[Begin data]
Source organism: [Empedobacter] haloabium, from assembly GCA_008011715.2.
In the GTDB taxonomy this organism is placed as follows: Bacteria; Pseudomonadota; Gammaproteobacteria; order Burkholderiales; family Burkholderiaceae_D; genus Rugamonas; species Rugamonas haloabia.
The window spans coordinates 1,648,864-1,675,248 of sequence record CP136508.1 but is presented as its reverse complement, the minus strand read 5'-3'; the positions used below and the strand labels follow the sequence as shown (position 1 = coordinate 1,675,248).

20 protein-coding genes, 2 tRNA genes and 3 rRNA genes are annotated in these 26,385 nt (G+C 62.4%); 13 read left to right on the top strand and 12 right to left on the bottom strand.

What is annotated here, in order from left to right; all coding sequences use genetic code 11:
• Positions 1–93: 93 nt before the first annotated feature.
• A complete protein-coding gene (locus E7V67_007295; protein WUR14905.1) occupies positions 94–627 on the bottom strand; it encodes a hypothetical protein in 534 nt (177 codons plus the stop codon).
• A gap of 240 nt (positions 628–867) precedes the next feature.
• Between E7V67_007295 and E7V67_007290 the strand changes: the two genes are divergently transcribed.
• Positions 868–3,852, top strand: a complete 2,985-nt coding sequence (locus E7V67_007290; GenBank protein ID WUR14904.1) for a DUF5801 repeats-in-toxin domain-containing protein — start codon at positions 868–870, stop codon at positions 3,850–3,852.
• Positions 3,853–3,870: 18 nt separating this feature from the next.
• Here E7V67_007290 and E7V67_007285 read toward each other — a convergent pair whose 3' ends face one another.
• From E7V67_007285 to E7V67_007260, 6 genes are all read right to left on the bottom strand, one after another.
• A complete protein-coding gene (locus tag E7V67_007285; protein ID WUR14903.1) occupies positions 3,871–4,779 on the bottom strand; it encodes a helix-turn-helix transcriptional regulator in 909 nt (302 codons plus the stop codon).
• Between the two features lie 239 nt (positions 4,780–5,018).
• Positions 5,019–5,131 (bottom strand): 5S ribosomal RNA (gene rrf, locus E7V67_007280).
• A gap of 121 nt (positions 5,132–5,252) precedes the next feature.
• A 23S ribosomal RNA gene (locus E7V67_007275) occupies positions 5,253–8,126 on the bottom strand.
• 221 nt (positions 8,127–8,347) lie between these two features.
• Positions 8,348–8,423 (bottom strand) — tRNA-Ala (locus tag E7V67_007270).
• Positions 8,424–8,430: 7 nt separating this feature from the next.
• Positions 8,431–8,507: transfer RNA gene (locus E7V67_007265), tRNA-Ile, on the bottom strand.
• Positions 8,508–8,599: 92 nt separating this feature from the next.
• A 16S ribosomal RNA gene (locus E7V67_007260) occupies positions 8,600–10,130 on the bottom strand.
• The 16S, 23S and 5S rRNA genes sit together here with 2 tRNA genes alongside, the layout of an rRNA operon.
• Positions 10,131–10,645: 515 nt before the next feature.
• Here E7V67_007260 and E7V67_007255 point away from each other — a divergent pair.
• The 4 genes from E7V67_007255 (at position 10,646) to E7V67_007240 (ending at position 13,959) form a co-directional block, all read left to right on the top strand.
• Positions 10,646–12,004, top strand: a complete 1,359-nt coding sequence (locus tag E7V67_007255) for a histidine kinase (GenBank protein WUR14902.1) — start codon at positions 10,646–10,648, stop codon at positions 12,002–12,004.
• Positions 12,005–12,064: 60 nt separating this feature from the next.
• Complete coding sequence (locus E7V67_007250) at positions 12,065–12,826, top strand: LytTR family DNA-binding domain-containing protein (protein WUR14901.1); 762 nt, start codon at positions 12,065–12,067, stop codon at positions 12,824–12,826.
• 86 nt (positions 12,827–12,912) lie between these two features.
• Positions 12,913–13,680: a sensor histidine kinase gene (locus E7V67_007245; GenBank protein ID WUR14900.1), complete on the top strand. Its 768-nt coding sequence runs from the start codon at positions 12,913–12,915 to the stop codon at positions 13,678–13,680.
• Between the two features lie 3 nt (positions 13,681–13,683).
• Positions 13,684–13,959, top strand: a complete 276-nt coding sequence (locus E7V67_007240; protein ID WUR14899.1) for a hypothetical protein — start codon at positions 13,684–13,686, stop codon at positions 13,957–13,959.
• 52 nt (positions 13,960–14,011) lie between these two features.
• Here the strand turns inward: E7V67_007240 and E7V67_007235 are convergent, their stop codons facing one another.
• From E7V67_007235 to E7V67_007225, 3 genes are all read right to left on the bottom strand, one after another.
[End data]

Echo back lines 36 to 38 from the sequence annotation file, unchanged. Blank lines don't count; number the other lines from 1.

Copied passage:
• 52 nt (positions 13,960–14,011) lie between these two features.
• Here the strand turns inward: E7V67_007240 and E7V67_007235 are convergent, their stop codons facing one another.
• From E7V67_007235 to E7V67_007225, 3 genes are all read right to left on the bottom strand, one after another.